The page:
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KHN First Edition: February 13, 2017

KHN

First Edition

Monday, February 13, 2017
Check Kaiser Health News online for the latest headlines

Today's early morning highlights from the major news organizations.

Kaiser Health News: Death Doesn’t Have To Be So Scary
Bruce Horovitz reports: "Most people prefer not to think about death, much less plan for it. In a tech-crazed world, where time is commonly measured in 140 characters and 6-second sound bites, life would appear to be dissected into so many bite-sized morsels that discussion of death doesn’t even seem to fit into the equation. “Everybody has a fear of death, no matter what culture, religion or country they come from,” said Kelvin Chin, author of “Overcoming the Fear of Death” and founder of the Overcoming the Fear of Death Foundation and the non-profit turningwithin.org. “Fear is simply an emotion caused by the anticipation of unhappiness.” (Horovitz, 2/13)

California Healthline: For California’s Smallest Businesses, Obamacare Opened The Door
Pauline Bartolone reports: "Under Republican-led plans to repeal the Affordable Care Act, hundreds of thousands of self-employed people in California are at risk of losing their ability to buy affordable insurance. Some business owners welcome the rollback of the law, but the smallest of California businesses — entrepreneurs and contract workers who buy insurance on their own through Covered California — have the most to lose under a repeal.That worries small business advocates who favor the Affordable Care Act. They say putting health care coverage out of reach of the self-employed could threaten Americans’ entrepreneurial spirit and burden people who create jobs and take on financial risk." (Bartolone, 2/13)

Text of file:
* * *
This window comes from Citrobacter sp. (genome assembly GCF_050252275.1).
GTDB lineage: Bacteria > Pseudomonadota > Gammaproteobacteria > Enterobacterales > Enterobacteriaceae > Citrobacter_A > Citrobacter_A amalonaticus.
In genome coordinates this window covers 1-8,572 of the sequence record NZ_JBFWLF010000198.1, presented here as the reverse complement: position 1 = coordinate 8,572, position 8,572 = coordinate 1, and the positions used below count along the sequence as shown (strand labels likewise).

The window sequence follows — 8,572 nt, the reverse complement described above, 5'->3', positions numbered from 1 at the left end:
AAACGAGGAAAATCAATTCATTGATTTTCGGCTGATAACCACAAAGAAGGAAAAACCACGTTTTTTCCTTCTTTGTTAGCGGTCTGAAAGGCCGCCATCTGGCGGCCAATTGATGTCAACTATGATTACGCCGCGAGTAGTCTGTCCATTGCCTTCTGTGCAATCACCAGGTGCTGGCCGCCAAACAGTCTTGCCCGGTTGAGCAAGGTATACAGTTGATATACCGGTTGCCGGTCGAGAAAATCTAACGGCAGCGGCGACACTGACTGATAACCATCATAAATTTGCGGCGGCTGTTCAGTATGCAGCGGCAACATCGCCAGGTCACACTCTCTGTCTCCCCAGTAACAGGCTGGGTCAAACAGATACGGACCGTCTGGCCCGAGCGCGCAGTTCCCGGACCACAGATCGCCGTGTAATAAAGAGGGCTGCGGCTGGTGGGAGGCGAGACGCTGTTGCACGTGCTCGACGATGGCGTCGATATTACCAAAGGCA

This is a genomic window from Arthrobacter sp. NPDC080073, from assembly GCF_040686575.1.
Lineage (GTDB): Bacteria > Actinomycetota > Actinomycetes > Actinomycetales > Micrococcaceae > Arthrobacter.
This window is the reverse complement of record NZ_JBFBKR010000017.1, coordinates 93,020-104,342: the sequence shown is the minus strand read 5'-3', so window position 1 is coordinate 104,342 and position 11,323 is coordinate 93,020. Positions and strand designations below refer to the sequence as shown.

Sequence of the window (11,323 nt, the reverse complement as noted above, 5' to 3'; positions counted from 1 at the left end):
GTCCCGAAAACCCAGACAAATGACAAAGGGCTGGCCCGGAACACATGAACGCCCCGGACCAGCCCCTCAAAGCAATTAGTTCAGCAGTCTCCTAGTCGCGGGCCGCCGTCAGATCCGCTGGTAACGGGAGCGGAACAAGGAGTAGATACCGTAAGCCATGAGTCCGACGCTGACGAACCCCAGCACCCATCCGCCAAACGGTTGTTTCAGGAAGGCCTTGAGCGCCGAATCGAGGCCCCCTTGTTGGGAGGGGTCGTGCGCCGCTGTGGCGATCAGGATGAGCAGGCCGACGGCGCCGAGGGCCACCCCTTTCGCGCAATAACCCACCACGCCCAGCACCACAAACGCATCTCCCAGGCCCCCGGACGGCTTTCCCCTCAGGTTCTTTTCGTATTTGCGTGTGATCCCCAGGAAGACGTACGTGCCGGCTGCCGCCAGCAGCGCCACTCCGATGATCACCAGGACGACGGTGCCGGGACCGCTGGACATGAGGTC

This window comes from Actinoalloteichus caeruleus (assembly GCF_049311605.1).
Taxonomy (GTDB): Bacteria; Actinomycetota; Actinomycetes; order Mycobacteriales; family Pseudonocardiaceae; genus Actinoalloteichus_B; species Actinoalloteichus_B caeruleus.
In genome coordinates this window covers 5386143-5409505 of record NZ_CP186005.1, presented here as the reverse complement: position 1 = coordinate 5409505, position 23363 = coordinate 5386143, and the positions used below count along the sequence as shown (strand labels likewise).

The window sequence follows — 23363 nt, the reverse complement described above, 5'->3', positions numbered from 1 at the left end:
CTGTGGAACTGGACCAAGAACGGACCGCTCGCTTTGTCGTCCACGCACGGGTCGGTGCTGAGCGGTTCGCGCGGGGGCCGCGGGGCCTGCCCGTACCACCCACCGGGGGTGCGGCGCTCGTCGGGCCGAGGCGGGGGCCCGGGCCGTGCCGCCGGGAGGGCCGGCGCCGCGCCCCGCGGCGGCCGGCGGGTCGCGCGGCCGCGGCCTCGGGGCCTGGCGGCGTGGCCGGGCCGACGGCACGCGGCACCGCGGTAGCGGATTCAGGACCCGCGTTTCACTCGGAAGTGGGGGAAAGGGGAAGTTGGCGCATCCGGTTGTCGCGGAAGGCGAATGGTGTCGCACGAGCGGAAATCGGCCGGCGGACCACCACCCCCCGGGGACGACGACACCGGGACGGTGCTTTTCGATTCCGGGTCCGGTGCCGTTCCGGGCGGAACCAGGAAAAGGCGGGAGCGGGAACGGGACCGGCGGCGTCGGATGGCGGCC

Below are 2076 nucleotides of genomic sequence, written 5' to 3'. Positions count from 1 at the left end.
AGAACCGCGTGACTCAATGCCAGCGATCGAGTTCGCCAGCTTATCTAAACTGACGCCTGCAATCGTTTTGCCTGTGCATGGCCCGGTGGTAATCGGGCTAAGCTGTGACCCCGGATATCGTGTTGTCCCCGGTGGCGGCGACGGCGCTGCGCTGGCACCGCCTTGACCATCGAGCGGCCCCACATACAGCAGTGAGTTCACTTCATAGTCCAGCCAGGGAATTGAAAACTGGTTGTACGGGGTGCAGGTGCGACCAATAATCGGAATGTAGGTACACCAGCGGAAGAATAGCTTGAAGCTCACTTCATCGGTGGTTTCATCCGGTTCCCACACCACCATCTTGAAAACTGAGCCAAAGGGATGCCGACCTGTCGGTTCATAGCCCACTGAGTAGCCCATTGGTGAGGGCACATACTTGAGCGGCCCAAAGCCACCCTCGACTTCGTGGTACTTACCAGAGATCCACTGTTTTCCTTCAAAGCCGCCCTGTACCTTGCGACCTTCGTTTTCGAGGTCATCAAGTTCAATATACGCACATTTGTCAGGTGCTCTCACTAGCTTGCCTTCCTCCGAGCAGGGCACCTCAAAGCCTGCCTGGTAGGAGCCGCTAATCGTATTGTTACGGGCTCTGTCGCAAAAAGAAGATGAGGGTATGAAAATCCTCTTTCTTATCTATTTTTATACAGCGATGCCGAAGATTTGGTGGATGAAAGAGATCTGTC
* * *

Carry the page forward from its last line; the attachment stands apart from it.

California Healthline: California Regulator Slams Health Insurers Over Faulty Doctor Lists
Chad Terhune reports: "California’s biggest health insurers reported inaccurate information to the state on which doctors are in their networks, offering conflicting lists that differed by several thousand physicians, according to a new state report. Shelley Rouillard, director of the California Department of Managed Health Care, said 36 of 40 health insurers she reviewed — including industry giants like Aetna and UnitedHealthcare — could face fines for failing to submit accurate data or comply with state rules." (Terhune, 2/10)

Kaiser Health News: Grassley Launches Inquiry Into Orphan Drugs After KHN Investigation
Sarah Jane Tribble reports: "Republican Sen. Chuck Grassley, chairman of the Senate Judiciary Committee, has opened an inquiry into potential abuses of the Orphan Drug Act that may have contributed to high prices on commonly used drugs. In a statement, Grassley said the inquiry is “based on reporting from Kaiser Health News” and strong consumer concern about high drug prices." (Tribble, 2/10)

Kaiser Health News: Obamacare Came To Montana Indian Country And Brought Jobs